Coffee growers are typically small farm owners with plantation sizes ranging from 10 acres (40,000 m2) to 10,000 acres (40 km2) as in Kaadumane Estate. Of late, several corporations such as Tata,IBC Group and the TI group have adopted large scale cultivation. The larger plantations process and market the coffee themselves in the domestic and international markets.
Sakleshpur Taluk accounts for around a third of Indian cardamom production.
Sakleshpur is located in the Western Ghats, a mountain range that stretches from Kerala to Gujarat. The southern range, which includes Bisle reserve forest and the region around Sakleshpur is listed as one of the 18 most diverse spots in the world in terms of flora and fauna. The sub-tropical climate and heavy rains during the wet season create an environment where several unique plant and animal species flourish. With people of Sakleshpur being very hospitable, the tourism industry is increasingly embracing the Bed & Breakfast model and now offers several choices for a weekend getaway.
The Manjarabad fort is located just outside of Sakleshpur on National Highway 48. The fort is reputed to have been constructed by Tippu Sultan, the ruler of Mysore as a strategic defensive location as it commands the approach to the plateau beyond Sakleshpur from the coast. It is also believed that he had constructed a tunnel from this fort to another fort in Srirangapattana near Mysore. Jenukal gudda is the third highest peak in Karnataka, located at Maragunda 24km outside Sakaleshpura.
Raxidi Estate is around 1000acr land of coffee estate in the city of Sakleshpur. It has a temperate climate surrounded with lofty green hills full of coffee, cardamom & pepper. Large timber yielding trees such as Rose wood and Jack trees provide shade for these coffee bushes. The sub-tropical climate and heavy rains during the wet season create an environment where several unique plant and animal species flourish. Raxidi Estate is often swathed in mist as the cool temperate surroundings are met with warm air. Raxidi Estate is so beautiful spot, it is a place of mind relief it is beauty of nature.
The Green Route "Trek on the Railway Track", is a stretch of track from Sakleshpur to the Subramanya railroad station, which was suspended in 1996 to convert the gauge from meter to broad gauge. In the 2007 the train service was commissioned and nowadays many people are use the train to reach Donigal and start the trek thereafter.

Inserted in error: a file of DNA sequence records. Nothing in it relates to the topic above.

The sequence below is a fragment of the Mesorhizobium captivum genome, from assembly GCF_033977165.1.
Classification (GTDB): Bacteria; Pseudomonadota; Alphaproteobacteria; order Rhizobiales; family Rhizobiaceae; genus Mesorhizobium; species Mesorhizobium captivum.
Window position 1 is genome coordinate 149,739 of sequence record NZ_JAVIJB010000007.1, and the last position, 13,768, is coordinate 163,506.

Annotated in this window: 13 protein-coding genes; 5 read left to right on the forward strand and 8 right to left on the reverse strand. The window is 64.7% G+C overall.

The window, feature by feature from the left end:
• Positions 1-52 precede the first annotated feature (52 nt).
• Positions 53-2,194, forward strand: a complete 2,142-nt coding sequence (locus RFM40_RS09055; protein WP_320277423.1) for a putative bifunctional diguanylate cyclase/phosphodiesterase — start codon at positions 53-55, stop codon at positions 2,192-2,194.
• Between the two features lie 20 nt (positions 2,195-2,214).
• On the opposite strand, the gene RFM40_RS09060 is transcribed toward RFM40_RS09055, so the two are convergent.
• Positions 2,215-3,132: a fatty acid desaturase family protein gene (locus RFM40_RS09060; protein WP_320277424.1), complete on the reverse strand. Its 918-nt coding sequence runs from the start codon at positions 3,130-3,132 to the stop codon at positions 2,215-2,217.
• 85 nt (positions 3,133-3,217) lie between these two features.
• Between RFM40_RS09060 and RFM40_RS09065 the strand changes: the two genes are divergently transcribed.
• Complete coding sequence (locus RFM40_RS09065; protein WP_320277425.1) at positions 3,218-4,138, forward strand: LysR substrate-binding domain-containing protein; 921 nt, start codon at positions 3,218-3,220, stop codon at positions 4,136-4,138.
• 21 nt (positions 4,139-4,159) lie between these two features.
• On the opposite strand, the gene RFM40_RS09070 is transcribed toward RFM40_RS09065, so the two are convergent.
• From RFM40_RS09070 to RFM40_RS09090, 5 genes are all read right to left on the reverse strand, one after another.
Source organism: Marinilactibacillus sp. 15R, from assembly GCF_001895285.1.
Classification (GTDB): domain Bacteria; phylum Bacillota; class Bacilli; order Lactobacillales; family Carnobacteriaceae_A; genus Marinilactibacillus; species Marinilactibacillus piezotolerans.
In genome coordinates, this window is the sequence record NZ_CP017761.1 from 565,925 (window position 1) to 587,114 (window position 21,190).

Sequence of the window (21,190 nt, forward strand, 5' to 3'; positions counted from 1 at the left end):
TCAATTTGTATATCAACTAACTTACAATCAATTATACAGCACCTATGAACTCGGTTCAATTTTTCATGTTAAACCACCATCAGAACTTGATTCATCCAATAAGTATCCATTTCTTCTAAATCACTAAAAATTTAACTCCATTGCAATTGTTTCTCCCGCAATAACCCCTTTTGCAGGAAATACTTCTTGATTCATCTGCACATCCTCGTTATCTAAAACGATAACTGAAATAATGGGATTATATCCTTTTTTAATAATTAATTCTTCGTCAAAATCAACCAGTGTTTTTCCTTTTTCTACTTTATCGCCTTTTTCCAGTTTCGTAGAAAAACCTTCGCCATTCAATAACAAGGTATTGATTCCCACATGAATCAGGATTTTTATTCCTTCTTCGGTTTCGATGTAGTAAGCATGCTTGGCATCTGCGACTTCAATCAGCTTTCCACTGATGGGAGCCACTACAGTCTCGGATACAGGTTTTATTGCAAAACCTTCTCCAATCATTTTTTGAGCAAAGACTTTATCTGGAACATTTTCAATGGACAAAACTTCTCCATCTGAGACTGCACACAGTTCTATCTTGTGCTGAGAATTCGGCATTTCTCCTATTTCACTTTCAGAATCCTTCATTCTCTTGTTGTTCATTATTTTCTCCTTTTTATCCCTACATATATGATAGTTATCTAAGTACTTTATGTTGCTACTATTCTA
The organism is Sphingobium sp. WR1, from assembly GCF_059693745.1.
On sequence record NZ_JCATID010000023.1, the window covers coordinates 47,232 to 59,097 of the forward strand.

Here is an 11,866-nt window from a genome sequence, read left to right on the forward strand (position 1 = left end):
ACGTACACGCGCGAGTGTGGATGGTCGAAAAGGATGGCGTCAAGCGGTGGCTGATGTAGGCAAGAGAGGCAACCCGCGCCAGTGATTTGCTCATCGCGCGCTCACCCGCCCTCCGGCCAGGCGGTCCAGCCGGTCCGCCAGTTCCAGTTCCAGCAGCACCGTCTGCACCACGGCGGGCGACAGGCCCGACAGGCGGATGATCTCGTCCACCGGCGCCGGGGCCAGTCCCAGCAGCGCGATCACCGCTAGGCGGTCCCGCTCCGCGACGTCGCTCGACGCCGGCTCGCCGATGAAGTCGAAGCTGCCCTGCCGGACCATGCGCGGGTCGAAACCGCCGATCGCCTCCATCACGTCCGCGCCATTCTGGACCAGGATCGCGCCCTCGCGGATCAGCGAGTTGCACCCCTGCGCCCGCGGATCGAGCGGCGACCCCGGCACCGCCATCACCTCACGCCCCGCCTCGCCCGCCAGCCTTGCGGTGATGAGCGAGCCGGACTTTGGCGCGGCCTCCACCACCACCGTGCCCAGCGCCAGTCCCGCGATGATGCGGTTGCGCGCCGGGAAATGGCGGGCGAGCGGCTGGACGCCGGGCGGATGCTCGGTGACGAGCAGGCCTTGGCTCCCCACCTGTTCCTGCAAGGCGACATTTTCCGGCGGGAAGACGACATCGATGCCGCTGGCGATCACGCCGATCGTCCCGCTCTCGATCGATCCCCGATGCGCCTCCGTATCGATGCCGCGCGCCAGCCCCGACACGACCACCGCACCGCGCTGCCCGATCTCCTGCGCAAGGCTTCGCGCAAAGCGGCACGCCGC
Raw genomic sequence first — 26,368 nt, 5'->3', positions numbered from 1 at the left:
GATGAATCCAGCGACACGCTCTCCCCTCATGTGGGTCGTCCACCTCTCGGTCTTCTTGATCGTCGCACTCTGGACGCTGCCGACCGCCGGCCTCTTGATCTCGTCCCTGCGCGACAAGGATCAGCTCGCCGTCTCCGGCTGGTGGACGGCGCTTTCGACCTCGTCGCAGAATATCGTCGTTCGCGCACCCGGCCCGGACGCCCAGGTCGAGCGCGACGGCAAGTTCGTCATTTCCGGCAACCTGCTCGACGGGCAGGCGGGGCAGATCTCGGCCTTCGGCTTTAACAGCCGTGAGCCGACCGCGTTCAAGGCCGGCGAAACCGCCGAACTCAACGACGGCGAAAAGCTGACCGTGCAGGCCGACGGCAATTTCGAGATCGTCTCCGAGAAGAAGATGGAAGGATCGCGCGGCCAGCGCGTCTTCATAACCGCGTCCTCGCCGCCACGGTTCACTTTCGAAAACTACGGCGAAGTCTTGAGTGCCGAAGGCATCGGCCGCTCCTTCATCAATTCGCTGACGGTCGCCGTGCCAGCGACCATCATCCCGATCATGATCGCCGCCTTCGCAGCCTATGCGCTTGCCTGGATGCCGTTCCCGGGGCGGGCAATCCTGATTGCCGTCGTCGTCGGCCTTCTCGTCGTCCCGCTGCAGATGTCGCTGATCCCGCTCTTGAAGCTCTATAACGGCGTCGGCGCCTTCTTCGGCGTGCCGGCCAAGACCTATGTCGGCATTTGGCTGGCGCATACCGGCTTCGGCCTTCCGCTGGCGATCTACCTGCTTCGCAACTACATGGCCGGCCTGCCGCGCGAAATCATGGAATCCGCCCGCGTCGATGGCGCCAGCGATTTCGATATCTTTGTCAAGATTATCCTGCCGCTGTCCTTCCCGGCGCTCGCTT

This track, that traverses some distance of the Western Ghats, had been abandoned, but now the track has been converted to broad-gauge. It forms a part of 56.80 km stretch from Sakleshpur to Kukke Subrahmanya, dotted by 58 tunnels, 109 bridges and about 25 waterfalls. Since 2005 goods trains are carrying freight to/from the Mangalore Port. Its recommended to trek after monsoon season i.e. during October. The passenger trains have started plying on the route since 2008. Currently, there are two passenger trains running on this route, one from Mysore via Hassan(daily), and another from Bangalore, via Tumkur and Arsikere(alternate days).
The town itself makes for a pleasant halfway stop for travellers along National Highway 48—being the apex town in a long trail of road beginning in Bantwal near Mangalore, winding its way up the Western Ghats. As such, the town is often swathed in mist as the cool temperate surroundings are met with warm air from the coastal lowlands. The exit highway is equally picturesque with tall hedges lining both sides of the road, enclosing coffee groves within.
Kumar Parvat, also called KP by trekkers is a challenging hike.
Jenukal Gudda is less famous than other trekking spots.
|Wikimedia Commons has media related to Sakleshpur.|
- Falling Rain Genomics, Inc – Sakleshpur
- "Census of India 2001: Data from the 2001 Census, including cities, villages and towns (Provisional)". Census Commission of India. Archived from the original on 2004-06-16. Retrieved 2008-11-01.